Most of the privately minted gold coins and early California gold coins were later melted down by the San Francisco Mint.

TO BE CONTINUED

Criminal Annals, Part 37 – The Placer Times: The ‘Celestials’

Continuing with the May 13, 1850 edition of the “Placer Times,” on page two there is an interesting article from the San Francisco newspaper, “Alta California,” relating to the Chinese immigrants, who are often looked down upon by the Americans and others and believed by some to be cunningly dangerous.

The article refers to them as “celestials,” a term for Chinese immigrants used in the Old West, and elsewhere, derived from their status as subjects of the “Son of Heaven” (the Chinese Emperor). The term is no longer in common use and is rarely heard outside of western movies.
“Nankeens” refers to their trousers, which were made from “nankeen,” a hand woven, cotton cloth that was usually a brownish yellow in color. Their “pigtails” or “queues” were a mark of political enslavement to the Manchu dynasty, and a curiosity to the Americans. There was a belief among many that if the pigtail was cut off, the person’s soul could not go to heaven, thus, threats to cut off the pigtail were taken seriously. The pigtail was abolished in China in 1911 when the Manchu dynasty was overthrown in favor of the Republic.

“CELESTIAL. – It seems a little singular to an ‘outside barbarian,’ to see the Celestials in our streets carrying on various branches of industry. We have a great deal of respect for the Chinese, with their nankeens and their pigtails and are pleased to find them of so quiet, peaceable and industrious dispositions. We know of no class of citizens who conduct themselves more becomingly and are gratified to know that they meet with success. Several of the Chinese who kept restaurants were burned out at the last fire, but they have again commenced operations. In passing down Jackson street yesterday we saw our celestial friend Ahi, industriously employed in putting up a spacious frame covered with blue nankeen. He was surrounded by a crowd of Chinamen all working away, sawing, planing, hammering, nailing, and busying themselves in the most delightful manner, all in their native costume. – [Alta Cal. 11th.”

On page three of the May 15, 1850 edition of the “Placer Times” there are two articles regarding criminal acts. The first one relates to a crime at Benicia, and the other is a very small article regarding a problem encountered by miners returning from California, which is also a warning to those heading back east.

“ROBBERY AND ARREST. – Six rascals went on board a ship at Benicia while the Captain and other officers were on shore, drew knives and pistols upon the steward who was in charge, robbed him of $3,000 or $4,000, stole a whale boat and put off. An officer came up here [Sacramento] and notified Capt. [C. N.]Cunningham, who has had his efficient and indefatigable aid on the watch, and on Monday morning two of the thieves were arrested on their arrival and confined on board the Strafford [one of several ships used as a jail], whence they will be returned to Benicia for trial. The other four are hourly expected, having shipped to work up a schooner to this port.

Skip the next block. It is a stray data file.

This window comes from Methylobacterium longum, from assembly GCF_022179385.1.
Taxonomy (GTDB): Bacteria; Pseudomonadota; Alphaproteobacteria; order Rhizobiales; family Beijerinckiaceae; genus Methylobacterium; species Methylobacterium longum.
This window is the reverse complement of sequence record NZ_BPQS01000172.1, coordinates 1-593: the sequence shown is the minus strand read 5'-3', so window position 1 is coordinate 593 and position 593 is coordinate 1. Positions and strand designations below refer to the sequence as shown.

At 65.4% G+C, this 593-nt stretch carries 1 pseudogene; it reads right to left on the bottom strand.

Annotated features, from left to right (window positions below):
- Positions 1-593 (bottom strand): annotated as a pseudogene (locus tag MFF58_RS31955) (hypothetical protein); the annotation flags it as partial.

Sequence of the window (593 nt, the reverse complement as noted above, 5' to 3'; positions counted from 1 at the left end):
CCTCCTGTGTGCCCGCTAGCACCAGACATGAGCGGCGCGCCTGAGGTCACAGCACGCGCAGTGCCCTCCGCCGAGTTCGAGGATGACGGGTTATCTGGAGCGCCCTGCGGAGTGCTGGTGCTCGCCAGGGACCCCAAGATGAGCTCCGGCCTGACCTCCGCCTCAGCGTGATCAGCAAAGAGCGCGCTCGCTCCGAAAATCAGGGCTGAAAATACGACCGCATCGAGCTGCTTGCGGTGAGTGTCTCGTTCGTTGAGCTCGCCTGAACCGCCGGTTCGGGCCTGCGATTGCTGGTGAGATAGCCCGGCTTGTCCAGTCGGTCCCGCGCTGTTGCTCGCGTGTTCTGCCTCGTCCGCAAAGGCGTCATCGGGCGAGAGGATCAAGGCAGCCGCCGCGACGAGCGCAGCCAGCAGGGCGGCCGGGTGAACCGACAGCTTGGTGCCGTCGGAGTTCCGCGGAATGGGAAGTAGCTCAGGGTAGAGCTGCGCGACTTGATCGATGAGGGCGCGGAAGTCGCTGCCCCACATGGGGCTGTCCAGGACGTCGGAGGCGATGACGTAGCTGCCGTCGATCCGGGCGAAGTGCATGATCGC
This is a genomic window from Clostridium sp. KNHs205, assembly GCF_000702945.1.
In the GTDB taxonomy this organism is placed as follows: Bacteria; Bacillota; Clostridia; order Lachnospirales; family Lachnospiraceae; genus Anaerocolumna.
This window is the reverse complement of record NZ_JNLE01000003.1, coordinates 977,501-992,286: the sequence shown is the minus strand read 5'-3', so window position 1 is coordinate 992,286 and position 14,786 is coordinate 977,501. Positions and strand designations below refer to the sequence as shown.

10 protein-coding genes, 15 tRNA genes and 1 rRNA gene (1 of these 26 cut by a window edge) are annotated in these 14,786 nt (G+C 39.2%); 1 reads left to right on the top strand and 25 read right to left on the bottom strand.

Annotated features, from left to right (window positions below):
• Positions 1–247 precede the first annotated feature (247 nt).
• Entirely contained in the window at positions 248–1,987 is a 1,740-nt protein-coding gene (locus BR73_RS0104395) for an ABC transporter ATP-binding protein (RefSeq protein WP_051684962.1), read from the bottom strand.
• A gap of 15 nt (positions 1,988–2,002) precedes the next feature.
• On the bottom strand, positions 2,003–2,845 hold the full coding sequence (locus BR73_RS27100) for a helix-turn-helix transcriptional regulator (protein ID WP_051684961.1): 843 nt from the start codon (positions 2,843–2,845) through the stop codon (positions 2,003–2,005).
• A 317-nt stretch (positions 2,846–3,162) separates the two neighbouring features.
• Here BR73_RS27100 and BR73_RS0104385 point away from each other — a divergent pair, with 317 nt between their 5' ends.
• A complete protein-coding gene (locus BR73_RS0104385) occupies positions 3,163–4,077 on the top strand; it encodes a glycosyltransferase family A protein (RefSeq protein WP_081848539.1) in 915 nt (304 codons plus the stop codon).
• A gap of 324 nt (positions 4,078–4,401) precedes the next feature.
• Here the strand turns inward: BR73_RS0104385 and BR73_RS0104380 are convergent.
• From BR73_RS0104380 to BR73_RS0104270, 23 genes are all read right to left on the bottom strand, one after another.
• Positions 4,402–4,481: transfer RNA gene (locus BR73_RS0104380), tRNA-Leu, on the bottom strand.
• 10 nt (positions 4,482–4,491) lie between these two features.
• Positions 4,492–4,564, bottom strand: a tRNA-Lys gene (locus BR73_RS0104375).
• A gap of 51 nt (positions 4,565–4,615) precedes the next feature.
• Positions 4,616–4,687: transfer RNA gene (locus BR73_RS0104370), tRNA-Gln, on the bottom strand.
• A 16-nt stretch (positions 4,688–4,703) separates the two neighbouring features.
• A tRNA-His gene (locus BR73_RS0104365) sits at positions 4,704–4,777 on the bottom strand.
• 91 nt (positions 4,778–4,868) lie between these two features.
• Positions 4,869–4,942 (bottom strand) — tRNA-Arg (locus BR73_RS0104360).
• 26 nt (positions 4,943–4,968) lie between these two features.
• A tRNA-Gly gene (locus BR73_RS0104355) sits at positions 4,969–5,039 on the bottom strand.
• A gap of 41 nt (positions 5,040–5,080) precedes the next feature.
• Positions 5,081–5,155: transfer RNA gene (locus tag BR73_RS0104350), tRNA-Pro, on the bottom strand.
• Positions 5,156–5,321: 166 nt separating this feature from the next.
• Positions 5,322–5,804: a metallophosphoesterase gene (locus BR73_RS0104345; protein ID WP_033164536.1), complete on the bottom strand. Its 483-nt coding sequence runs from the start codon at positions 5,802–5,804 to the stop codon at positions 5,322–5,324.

“Our Marshal and Mr. Tutt are thoroughly organizing their department. Mr. [Jeremiah] Root has been appointed Captain of the Watch, and we may hope soon to enjoy all the security of a well regulated police system.”

“RETURNED CALIFORNIANS. – Mr. John Grigsby and D. F. McClellan were robbed on board the Ne Plus Ultra of $11,400, while the boat was at the levee in New Orleans. They had just exchanged their dust for coin. The loss has left them almost destitute.”

Note: “Ne Plus Ultra” is a Latin phrase meaning no more beyond, often used to mean the most perfect example of something. An ideal name for a boat, or anything else for that matter.

The question of people squatting on public lands and other people questioning their right to be there has reached the newly elected legislature of California.
Many of those arriving in California, after trying their hand at gold mining, have decided to find land for development or agricultural purposes and have taken possession of public lands.
The legislature has carefully avoided the issue of the Spanish and Mexican land grants, which are still being worked out by the federal government and have set up a method to defend title to claimed lands not being used for mining purposes.
Since the public lands belong to the United States, and not the State of California, one wonders what authority the legislature has and if this even further complicates this serious problem of questionable land ownership, which has resulted in untold serious fights and numerous deaths.

“AN ACT PRESCRIBING THE MODE OF MAINTAINING AND DEFENDING POSSESSORY ACTIONS ON LANDS BELONGING TO THE UNITED STATES.
“The People of the State of California, represented in Senate and Assembly, do enact as follows:
“Section 1. Any person now occupying and settled upon, or who may hereafter occupy and settle upon any of the public lands belonging to the United States, unoccupied, except upon land containing mines of any of the precious metals, may commence and maintain any action for interference with, or injuries done to his possession of said land, against any person or persons so interfering with or injuring such land, or such possession.
“Sec. 2. On the trail of any such cause, the possession or possessory right of the plaintiff shall be considered as extending to the boundaries embraced by the claim of such plaintiff, so as to enable him to have and maintain any action as aforesaid, which being compelled to prove an actual enclosure: Provided, that such ‘claim’ shall not exceed in any case one hundred and sixty acres of land.
“Sec. 3. Every such claim, to entitle the holder to maintain any action as aforesaid, shall be marked out, so that the boundaries thereof may be readily traced, and the extent of such ‘claim’ easily known, and no person shall be entitled to maintain any such action for possession of, or injury to, any claim, unless he occupy the same, or shall have made improvements thereon, to the value of one hundred dollars.